SBD/Jan. 17, 2011/Facilities

Facility Notes

Cowboys Stadium the first to offer Super Bowl standing-room-only tickets
NFL Senior VP/Events Frank Supovitz on Friday said that standing-room-only tickets for Super Bowl XLV at Cowboys Stadium will be sold for the first time in the event’s 45-year history. The Cowboys have the right to sell 320 SRO tickets inside the building for $350 apiece. Those locations are on stair risers in the corners of the seating bowl. Cowboys season-ticket holders get the first opportunity to buy those tickets. Supovitz said that the Cowboys get about 3,000 regular Super Bowl tickets to offer their season-ticket holders (Don Muret, SportsBusiness Journal). In Sacramento, Victor Contreras notes Cowboys Owner Jerry Jones is "out to break the all-time Super Bowl attendance record of 103,985 fans." The Cowboys will "sell tickets to fans to watch the game on video screens outside the stadium." Contreras: "It's expected the league will allow the total figure -- inside and out" (SACRAMENTO BEE, 1/17).

TURF BATTLES: In Pittsburgh, Ray Fittipaldo noted the Steelers and Ravens Saturday "played on new sod" at Heinz Field thanks to the NHL, which "paid for the new grass surface after staging the Winter Classic" at the stadium on New Year's Day. There also were "an extra 1,300 seats sold for Saturday's playoff game because the NHL put additional seats behind the end zone in the open end of the stadium," increasing attendance to 64,879 (PITTSBURGH POST-GAZETTE, 1/16). Meanwhile, Fox' Tony Siragusa reported the turf at Soldier Field for yesterday's Seahawks-Bears game was "really bad." Siragusa: "They had a crew of about 50 people out here trying to fill the holes because where they put the turf together there was a lot of space, so they were trying to put green sand" ("Fox NFL Sunday," Fox, 1/16).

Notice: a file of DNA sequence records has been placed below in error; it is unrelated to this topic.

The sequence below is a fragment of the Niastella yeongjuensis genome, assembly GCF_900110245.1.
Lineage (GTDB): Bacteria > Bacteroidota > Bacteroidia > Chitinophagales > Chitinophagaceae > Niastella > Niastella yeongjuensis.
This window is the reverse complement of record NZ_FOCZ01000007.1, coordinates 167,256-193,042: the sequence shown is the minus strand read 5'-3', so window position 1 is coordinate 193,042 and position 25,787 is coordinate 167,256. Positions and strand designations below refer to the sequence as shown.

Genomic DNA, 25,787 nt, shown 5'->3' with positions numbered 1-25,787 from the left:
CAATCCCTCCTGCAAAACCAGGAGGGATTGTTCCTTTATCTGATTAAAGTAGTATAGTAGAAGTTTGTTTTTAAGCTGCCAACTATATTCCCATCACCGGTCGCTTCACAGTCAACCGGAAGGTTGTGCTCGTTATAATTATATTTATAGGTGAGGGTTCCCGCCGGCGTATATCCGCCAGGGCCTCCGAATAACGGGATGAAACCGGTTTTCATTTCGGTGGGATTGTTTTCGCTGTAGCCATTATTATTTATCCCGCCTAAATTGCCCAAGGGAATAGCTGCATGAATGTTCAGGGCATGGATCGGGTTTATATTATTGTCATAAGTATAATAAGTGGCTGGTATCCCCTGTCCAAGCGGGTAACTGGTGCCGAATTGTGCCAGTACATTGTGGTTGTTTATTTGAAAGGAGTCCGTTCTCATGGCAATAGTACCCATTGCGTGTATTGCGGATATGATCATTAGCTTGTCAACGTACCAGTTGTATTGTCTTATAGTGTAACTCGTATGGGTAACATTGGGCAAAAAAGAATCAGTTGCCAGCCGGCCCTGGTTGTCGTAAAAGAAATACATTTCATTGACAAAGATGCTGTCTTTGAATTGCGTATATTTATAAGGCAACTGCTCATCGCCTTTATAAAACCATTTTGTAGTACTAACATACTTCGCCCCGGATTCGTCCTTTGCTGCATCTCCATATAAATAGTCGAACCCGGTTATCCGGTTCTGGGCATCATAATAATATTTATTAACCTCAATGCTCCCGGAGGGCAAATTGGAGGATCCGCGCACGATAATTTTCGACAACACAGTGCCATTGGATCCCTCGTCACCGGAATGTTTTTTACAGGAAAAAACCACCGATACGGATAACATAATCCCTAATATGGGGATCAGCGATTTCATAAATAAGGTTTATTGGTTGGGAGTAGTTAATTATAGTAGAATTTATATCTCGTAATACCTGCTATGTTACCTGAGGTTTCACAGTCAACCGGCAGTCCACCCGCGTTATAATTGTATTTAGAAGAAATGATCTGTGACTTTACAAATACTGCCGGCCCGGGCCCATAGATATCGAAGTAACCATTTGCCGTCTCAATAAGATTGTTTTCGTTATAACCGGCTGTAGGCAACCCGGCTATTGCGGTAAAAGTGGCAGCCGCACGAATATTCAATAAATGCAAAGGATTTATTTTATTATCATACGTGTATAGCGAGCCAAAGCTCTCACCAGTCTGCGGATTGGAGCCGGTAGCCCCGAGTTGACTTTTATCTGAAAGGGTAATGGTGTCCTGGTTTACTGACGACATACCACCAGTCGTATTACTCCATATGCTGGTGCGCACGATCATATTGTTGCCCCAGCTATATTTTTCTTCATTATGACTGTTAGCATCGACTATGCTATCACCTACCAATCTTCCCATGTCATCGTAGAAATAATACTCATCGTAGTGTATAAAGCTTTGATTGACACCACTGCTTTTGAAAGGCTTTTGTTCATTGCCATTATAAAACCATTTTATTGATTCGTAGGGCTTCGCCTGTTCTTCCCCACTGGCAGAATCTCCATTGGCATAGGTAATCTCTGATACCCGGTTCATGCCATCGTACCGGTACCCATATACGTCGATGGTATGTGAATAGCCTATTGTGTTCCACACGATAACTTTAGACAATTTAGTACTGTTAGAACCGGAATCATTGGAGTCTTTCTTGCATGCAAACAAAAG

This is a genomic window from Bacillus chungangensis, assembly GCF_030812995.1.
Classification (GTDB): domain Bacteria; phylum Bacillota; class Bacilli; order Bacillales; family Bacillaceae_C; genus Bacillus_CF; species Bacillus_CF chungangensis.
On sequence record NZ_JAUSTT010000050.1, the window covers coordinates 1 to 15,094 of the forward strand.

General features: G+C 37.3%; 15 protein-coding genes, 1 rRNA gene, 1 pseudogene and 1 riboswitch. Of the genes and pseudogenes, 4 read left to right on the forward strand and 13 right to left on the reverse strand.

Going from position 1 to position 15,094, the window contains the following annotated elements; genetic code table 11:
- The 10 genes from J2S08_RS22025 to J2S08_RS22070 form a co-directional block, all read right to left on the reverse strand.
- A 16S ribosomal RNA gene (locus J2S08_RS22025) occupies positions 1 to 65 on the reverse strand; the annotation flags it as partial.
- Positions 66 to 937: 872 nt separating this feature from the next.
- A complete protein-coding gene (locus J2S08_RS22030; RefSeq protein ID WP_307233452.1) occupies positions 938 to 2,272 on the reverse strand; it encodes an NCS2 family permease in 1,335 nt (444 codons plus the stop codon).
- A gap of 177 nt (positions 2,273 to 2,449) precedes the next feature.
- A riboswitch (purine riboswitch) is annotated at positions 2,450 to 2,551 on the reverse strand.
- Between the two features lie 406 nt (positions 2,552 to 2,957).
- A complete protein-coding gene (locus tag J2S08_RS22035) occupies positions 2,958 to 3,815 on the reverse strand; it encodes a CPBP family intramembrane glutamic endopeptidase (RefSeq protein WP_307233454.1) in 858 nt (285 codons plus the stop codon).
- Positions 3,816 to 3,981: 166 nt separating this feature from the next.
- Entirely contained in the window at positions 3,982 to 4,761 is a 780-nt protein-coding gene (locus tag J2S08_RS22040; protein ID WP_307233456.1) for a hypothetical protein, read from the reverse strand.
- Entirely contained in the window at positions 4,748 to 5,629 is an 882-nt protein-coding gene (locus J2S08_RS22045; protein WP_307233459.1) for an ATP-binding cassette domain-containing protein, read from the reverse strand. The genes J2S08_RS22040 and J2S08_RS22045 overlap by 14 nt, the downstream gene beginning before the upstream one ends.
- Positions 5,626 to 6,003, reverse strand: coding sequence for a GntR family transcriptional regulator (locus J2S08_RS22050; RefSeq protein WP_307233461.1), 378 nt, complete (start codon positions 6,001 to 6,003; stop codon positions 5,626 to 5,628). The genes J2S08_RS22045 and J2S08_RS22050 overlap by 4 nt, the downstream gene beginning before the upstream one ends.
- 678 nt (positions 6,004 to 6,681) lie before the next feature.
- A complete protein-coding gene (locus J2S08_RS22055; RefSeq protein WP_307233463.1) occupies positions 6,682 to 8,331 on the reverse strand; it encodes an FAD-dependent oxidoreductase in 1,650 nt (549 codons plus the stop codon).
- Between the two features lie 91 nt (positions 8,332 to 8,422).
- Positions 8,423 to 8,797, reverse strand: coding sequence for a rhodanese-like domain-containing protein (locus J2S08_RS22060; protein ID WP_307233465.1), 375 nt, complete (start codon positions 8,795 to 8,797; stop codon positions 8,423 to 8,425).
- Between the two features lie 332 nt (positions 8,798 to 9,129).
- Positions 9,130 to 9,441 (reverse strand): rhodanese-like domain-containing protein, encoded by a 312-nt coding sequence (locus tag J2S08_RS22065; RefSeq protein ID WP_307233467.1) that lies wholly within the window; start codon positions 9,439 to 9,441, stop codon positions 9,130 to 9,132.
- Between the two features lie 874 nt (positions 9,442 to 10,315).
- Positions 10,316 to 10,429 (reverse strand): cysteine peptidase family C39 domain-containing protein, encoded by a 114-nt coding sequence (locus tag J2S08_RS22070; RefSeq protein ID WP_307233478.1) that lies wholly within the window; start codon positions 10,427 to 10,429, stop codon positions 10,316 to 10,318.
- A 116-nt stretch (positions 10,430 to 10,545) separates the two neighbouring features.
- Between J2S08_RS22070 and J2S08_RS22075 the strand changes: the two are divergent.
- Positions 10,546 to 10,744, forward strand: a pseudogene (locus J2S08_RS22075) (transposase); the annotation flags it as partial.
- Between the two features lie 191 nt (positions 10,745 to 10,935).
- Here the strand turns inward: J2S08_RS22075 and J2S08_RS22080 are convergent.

ON THE HUNT AGAIN: In DC, Jonathan O'Connell reports MLS DC United "has renewed its hunt for a stadium in the District," and team President & CEO Kevin Payne said the club has discussed "at least four" sites with city officials. Payne "declined to name or comment on sites," but city officials said that a "leading contender" is Buzzards Point in Southwest DC, where developer Akridge owns nine acres southwest of Nationals Park. Another area the team "has looked at is the Capital City Market" in Northeast DC (WASHINGTON POST, 1/17).

HOT TICKET: In Newark, Ted Sherman noted the Prudential Center "was a hot ticket for concerts and shows last year, doing better than the Izod Center in the Meadowlands for the first time since the Newark arena opened four years ago." Pollstar reported that Prudential Center "sold 358,984 tickets, making it the 24th busiest arena in the world." The 30-year-old Izod Center "saw a big decline," selling 251,319 tickets last year, "ranking it 45th" in the world (Newark STAR-LEDGER, 1/16).
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